Daily Reflection
November 26th, 2007

Tom Purcell

Accounting Department
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Today’s readings underscore for me the power of faith and faithfulness. The widow gives her all because she has faith. Daniel refuses the king’s offerings because he is faithful to his beliefs.

The widow who makes the offering of a few small coins was giving proportionately much more of her earthly resources than were the wealthy people who also made gifts at the same time. Jesus notes this fact with approval. Given my background, I could analyze this situation in terms of disposable income, or make analogies to progressive taxation and tax burden, or perhaps even consider some philosophical theories of the hallmarks of a good society. But taking the situation at face value, here we have a woman who irrationally gave more than others, who was willing to empty her own purse for the sake of God. Her gift meant that she did not have enough for her own needs.

Why does Jesus hold up this woman as an example? Surely we should take care of our needs and those of our families. Yet Jesus indicates that she has “put in more” than the others. What message is the woman sending by her act? I think she is saying, “Take, Lord, and receive my all. I surrender myself to you. I believe that you will provide what I need. I am here ready to do your will.” The wealthy people were hedging their bets. They gave, but kept a healthy reserve. They wanted to please God, but not if it hurt them too much. They believed, but had their doubts. Jesus approved of her actions because they are consistent with His message to us. Are we more like the widow or the wealthy?

Daniel has a wonderful opportunity presented to him – study, learn, perhaps become a trusted adviser to the king. And as an immediate reward, he is offered the finest foods available, direct from the king’s own table. But to accept that food would be to deny his faith, specifically his belief in ritual purity of foods. Those wonderful foods would have been of forbidden varieties or perhaps been prepared using unacceptable methods. I find his response interesting. Daniel didn’t give up the opportunity immediately, but instead bargained with the chamberlain to try to find a compromise. He tells the official, “Let us eat the approved foods (here vegetables and water) and see how we do.” When he and his companions thrive, the official has no reason to object.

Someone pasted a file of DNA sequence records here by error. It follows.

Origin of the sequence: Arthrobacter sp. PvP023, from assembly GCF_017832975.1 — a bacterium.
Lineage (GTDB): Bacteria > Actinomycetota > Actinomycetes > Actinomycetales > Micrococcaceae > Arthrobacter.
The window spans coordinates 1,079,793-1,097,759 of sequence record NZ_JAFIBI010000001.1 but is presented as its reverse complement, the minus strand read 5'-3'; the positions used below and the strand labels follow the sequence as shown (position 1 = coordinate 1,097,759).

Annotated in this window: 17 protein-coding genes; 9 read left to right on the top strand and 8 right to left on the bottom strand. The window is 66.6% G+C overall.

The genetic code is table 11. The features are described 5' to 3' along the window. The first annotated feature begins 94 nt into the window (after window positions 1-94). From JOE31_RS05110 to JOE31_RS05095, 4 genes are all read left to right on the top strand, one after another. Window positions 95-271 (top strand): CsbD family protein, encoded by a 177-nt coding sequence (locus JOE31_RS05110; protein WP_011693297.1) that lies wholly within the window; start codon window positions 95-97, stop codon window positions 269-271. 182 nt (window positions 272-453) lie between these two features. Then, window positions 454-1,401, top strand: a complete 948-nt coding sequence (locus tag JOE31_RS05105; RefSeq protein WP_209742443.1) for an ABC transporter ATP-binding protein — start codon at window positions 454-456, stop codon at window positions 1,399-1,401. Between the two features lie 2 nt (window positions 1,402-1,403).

Daniel was successful in adhering to his beliefs while also meeting the secular demands of his society. We face similar challenges daily, as we live our lives in societies that increasingly are less concerned with spiritual matters and more concerned with power and control, what we have and what we can buy. Daniel “was resolved not to defile himself” by succumbing to the temptation to eat of the forbidden foods. His faithfulness to his religious beliefs was more important to him than the societal advantage he might garner from the offered educational program. As we reflect on Daniel, we should ask how strong is our resolve not to compromise our beliefs? How strongly do we cling to the word of God as it is revealed to us?

My prayer today is for the strength to let go of things that keep me from praying as the widow prayed, and as Ignatius prayed, “Take Lord, receive all . . .”

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